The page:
How to buy when you also have to sell

The market is full of people who know they can sell their old house in a heartbeat, but are worried that they won’t be able to find a house to buy… they do nothing.

Here are a few options for you:

IF you absolutely have to make an offer contingent on selling your old house, have the old one ready to list as soon as you make an offer.  The listing agent for the house you want to buy will want to see it on the market ASAP.  Many people focus on finding the right house and have done no prep work on their old house.  They often end up losing their new house.  Any decent agent will counter your offer with what is called a “Kick-out Clause.”  That means that if another buyer comes along without a contingency, you either need to step aside or remove your contingency and buy the house.  If your house isn’t ready to list, or isn’t appealing enough to sell immediately, odds are you will lose your new house.  I know it is tough, but the best thing to do right now is focus on getting your old house ready to sell, THEN go look at houses.  And every client I have in this situation is going to think I am talking to them when they read this, but I am talking to ALL my clients in this situation 🙂

The absolute best thing to do when you need to sell first is to…..just sell first.  Yes, I mean sell your old house and find somewhere to live temporarily.  Will it be fun?  Heck no, but you will get top dollar for your old house and be in the best bargaining position on the new one since no seller today really wants to accept a contingency offer.  If a seller accepts one, it is usually a sign that you are paying waaaay more than the next highest bidder and/or that you have selected a house that is having trouble selling in the hottest market ever.  Neither of those are good.

IF you can buy the new one without having to first sell the old one, then do that.  You know you will sell the old one quickly and it is really nice to be able to get the new one ready before moving in.

But what if you can qualify for the new house without having to sell, but you really want or need your equity from the old one for a down payment?  Easy.  Get a home equity line of credit on your old one and use it for the down payment on the new one.  Sell the old one and pay it off.  It’s a simple way of moving the equity you have from the old house to the new one.

Mold and $5000: Why I feel like Superman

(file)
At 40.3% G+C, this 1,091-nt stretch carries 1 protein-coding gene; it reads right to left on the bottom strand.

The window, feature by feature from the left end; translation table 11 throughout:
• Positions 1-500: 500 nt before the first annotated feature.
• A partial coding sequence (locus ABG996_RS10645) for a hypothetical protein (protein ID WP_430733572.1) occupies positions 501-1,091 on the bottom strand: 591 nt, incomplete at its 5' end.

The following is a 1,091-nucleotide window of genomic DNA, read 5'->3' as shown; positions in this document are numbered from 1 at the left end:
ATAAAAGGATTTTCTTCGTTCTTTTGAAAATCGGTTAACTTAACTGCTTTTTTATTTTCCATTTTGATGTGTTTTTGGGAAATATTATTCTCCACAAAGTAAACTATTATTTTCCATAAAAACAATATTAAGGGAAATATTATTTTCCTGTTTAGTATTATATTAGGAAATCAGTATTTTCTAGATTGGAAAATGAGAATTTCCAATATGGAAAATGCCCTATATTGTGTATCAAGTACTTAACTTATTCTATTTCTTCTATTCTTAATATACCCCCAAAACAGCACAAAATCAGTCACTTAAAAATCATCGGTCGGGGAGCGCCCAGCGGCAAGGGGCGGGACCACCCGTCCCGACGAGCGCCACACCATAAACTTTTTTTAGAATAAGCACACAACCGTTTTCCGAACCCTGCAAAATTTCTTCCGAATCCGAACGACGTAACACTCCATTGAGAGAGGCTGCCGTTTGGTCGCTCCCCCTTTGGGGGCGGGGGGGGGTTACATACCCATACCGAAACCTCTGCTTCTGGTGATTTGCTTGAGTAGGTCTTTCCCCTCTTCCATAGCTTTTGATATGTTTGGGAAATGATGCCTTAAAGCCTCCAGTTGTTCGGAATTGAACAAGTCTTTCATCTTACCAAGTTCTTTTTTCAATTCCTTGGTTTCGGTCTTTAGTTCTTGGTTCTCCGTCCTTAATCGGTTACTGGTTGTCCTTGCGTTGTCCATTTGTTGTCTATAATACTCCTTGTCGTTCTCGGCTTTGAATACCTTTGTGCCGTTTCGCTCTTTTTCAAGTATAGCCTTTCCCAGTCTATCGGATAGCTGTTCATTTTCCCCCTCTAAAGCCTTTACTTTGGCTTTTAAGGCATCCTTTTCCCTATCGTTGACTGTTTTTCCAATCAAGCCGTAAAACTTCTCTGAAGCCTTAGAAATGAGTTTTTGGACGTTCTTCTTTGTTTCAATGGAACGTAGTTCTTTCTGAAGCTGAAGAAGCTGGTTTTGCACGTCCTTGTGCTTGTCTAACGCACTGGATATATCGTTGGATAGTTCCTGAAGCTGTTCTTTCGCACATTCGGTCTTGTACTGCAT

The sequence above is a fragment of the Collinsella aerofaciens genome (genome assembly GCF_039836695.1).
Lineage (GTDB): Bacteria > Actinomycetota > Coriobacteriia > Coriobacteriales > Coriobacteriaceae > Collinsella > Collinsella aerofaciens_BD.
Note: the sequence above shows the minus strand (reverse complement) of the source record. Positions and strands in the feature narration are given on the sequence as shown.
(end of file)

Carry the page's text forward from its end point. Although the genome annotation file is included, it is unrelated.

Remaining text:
“Do something a person can’t do for themselves or something they don’t want to do and you will always have a job.”

I think my dad said this when I was about 11 years old or so.  It is one of the many things he said to me that has always stuck with me.

I had a lawn care business when I was younger and stronger.  That was clearly something anybody could do for themselves, so what I was doing was something my customers didn’t want to do.

Now I’m a realtor.  To some people, it can look like I am doing something anybody can do.  Sure, people do sell their own houses, buyers do buy without the assistance of a realtor.  The funny thing about it is that those people never really know how well they did…..what did they have to compare it to?  Often, a bad buying decision isn’t discovered until you go to sell.

That is where experience comes in.  I kind of feel like all my life has been preparing me to be a realtor.  I was into architecture as a kid, always drew floor plans, went to open houses and model homes as my hobby.  Took drafting and construction classes in high school and college, worked around building materials at Lowe’s, was an estimator for a construction company.  It’s all helped me to offer something beyond opening doors and filling in the blanks on a contract for my clients.

I recently had 2 experiences that I am pretty proud of:

  1.  I have a client who is building a new home.  We just did what is called a pre-drywall walk-thru.  The builder’s goal is to make sure they have the buyer sign off on where all the outlets and such go before the drywall gets hung.  My goal is to check out the house.  I like to just walk around and look, and look and look.  Besides a few little things, I noticed what looked like mold on the roof trusses.  I sold a newer house to some friends a few years ago.  The home inspector found mold on their trusses.  The trusses are delivered to the site in bundles and sit outside until the workers begin the roof.  If it is really wet, those trusses get mold growing on them and are installed before they dry out.  Ever since then, I am always looking at roof trusses when I have a client building a new house.  It was a real pain for the seller of the house my friends bought, and I don’t want my clients to go through that.  We got lucky this time.  The builder at first tried to say it was dirt, but then agreed to spray something on them that would kill any mold.  That’s a win for my client on several layers, the most important one is their health.  (By the way, the truss in the picture  is cracked, which is also being addressed!)img_1756
  2. One of the most common things I get asked from a seller is what needs done to get their house ready to list?  I had a client whose house had a 27 year old roof.  That is pretty old.  I rarely see a roof that old.  And it wasn’t really in that good of shape either.  He was ready to spend $5000 to replace it before we listed it.  I came out and looked at it.  I told him we should put the house on the market as it is.  If we get lucky, nobody will ask for it to be replaced.  There weren’t a lot of listings available at that time and buyer’s could not be that picky.   We got the home inspection repair list.  Nothing at all about the roof.

So, a little experience got one client a mold free house and saved $5000 for another.  It feels really good to be able to do for my clients what they can’t do for themselves….often simply because they don’t have the experience to know what to do.